Lucy’s Latest SFSD Version for St Patrick’s Day – the best one yet!
Yesterday was one of our favorite days of the year- St Paddy’s Day. Even though part of my family came from Cork - the home of Beamish Beer and where Jameson’s rule, everyone can be Irish for a day. They say that God created Guinness so that the Irish wouldn’t take over the world but for one day they do! I hope all of you enjoyed the day as an Irishman won the Player’s Golf Championship – Rory MclIroy. If an Irish American couldn’t win it, at least an Irishman did …… he is only 29 years old and going into the golf hall of fame for sure!
It hits the basket before the retard
Lucy and I love the SD brown SD bread from Ballymaloe’s famous cooking school, made with Beamish Stout, but the girls prefer their SD to be on the white side and they always win out when it comes to bread for smoked corned beef and bacon infused cabbage sandwiches – the must have St Patrick’s Day fare along with Colcannon and carrots – and Fairy Cakes.
This bread was just perfect for the SCB sandwiches especially when slathered with homemade Dijon mustard that has been mellowing in the fridge for months just for this long-awaited day. It was an easy enough recipe, at least for Lucy, because the girls don’t like stuff added into their bread ether. The 12% fresh milled, whole grain flour, made up of red and white wheat, oat and rye in equal amounts with all of it in the 100% hydration levain, was made with 2.4% NMNF rye starter. The whole grain levain was then retarded for 24 hours after it doubled.
The dough flour was made up of 4% each sprouted white durum and sprouted white spelt from Bob‘s Red Mill, 8% LaFama AP and 72% Artisan Bread Flour from Bob’s Red Mill. The dough flour was autolyzed for 30 minutes with enough water to get the hydration up to 75% with the pink Himalayan sea salt sprinkled on top. Then another 5% water was sprinkled over the salt getting the hydration up to 80% overall.
Lid comes off
The salt was mixed in with a spoon before the levain was added and mixed in roughly. Then the first of 3 slap and folds commenced with 125 slaps followed by 2o and 10. Even though this was 80% hydration and only 12% whole grains this one really came together nicely and it wasn’t slack enough to do any Sleeping Ferret folds after the slapping around it took. So, we did 3 sets of stretch and folds from the compass points.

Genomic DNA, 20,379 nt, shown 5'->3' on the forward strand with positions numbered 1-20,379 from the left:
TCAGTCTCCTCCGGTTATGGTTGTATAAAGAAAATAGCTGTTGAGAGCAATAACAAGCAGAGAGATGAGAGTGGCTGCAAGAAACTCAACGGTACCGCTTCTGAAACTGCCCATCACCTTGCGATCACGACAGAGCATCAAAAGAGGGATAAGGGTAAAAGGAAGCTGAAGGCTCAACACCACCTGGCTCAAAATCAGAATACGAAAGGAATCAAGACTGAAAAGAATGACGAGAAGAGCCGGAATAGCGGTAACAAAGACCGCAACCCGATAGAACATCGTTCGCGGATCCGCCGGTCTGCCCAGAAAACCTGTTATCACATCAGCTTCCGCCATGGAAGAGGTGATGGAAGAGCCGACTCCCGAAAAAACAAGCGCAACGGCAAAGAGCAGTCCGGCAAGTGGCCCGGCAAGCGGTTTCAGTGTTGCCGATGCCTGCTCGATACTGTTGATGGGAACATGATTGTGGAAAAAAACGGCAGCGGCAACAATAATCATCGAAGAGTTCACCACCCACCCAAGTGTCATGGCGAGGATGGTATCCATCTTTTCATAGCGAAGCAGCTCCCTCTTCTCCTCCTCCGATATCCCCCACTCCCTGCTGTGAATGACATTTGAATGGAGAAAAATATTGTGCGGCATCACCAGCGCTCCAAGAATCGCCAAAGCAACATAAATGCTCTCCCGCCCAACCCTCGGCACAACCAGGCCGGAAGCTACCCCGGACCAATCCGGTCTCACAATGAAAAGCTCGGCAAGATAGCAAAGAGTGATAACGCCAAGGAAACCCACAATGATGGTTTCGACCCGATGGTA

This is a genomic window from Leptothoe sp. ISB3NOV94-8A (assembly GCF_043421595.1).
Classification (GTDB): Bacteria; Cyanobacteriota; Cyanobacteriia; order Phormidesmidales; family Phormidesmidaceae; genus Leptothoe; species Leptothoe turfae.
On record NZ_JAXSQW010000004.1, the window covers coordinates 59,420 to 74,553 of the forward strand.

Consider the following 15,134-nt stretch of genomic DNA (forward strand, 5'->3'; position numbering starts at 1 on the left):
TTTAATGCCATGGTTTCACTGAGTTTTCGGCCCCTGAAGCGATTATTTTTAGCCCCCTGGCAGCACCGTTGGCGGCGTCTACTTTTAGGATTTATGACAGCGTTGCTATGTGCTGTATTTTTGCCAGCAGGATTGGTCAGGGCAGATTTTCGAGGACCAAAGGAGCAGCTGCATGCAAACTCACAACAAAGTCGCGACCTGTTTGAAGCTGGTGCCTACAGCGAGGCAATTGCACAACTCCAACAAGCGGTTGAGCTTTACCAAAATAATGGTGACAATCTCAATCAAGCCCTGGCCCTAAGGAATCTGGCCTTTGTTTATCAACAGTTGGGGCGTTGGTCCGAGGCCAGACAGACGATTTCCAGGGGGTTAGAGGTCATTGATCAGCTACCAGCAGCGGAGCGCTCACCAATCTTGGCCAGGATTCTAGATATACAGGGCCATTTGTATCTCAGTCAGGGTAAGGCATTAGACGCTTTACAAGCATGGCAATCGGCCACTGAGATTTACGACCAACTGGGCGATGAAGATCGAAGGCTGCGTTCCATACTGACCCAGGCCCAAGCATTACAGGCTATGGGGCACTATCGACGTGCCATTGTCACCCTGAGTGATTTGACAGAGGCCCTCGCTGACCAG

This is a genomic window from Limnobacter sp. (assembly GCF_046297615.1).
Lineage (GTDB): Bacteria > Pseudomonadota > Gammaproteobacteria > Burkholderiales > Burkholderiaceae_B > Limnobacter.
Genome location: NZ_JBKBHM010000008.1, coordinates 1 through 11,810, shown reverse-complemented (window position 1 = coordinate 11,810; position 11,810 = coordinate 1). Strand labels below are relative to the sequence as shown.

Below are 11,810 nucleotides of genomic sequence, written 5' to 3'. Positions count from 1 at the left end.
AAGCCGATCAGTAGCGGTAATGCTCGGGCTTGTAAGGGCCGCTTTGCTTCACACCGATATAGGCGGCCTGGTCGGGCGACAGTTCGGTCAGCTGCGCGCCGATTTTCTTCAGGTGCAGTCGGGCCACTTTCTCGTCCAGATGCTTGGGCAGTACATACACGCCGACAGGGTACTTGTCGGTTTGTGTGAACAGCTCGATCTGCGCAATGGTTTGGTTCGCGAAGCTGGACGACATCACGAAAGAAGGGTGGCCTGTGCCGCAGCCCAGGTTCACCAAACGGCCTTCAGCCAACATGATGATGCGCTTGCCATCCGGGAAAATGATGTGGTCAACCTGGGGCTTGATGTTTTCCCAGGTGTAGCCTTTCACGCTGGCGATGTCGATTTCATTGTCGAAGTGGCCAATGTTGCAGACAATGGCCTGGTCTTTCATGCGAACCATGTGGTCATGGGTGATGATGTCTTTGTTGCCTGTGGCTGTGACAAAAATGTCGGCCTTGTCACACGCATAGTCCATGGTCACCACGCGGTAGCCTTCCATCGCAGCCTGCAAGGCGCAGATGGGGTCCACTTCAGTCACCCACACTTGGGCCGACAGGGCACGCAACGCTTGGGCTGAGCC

Then we shaped it into a squat oval and plopped it into a rice floured short oval basket and then bagged it into a plastic grocery bag and into the fridge it went for 8 hours of cold 38 F retard. We went for a shaped retard because we knew St Paddy’s day would be hectic and we wanted to do as little as possible the next morning – plus we figured that the dough would not over proof in the fridge as we were sleeping in 8 short hours instead of our usual 12 hours.
Sure enough the dough was only 80% proofed in the morning, so we let it sit on the counter for an hour before starting up the oven with the combo cooker inside to it’s 500 F preheat. It was 80 F yesterday but much cooler in the morning, so it sat on the counter for 2 hours to get to 90% proof - perfect for a white bread like this one.
We unmolded it onto parchment on a peel and slashed it twice long ways and into the combo cooker it went without being spritzed because Lucy forgot to do it even with the bottle right there in front of her big nose! After 20 minutes of steaming with the lid on at 450 F, the lid came off for 6 minutes of convection beat at 425 F when we took it off the bottom of the CC to finish baking on the stone so it wouldn’t burn the bottom of the bread.
You want to wrap your brisket right as it is coming put of the stall ,around 170 F, and then continue cooking to 200 -205 F. Then put it in a cooler covered in towels for 2 hours and let it rest and get to 140 F before slicing and serving.
After another 10 minutes of dry, swirling heat the bread was nicely browned and read 210 F on the instant read thermometer and thumped like a drum too. It had some small blisters and it sprang and bloomed well enough. My daughter was finishing up the bacon and butter infused cabbage when I sliced the bread and she tore off a piece claiming it will be really good with some mustard on it. It was nicely open too, but not monstrously so as some high hydration white breads can be.
She was wrong - It was really good with nothing on it! The flavor was fantastic, a good base sour and the tang that all fine SFSD breads should have along with the wonderful flavor of a 6 grain bread too! Lucy said she would put this bread up against any SFSD style bread any time any day. The smoked corned beef was also really nice making for one fine meal for sure.
Trees from the 1999 Millennium Series
And you know that Lucy says never forget the salad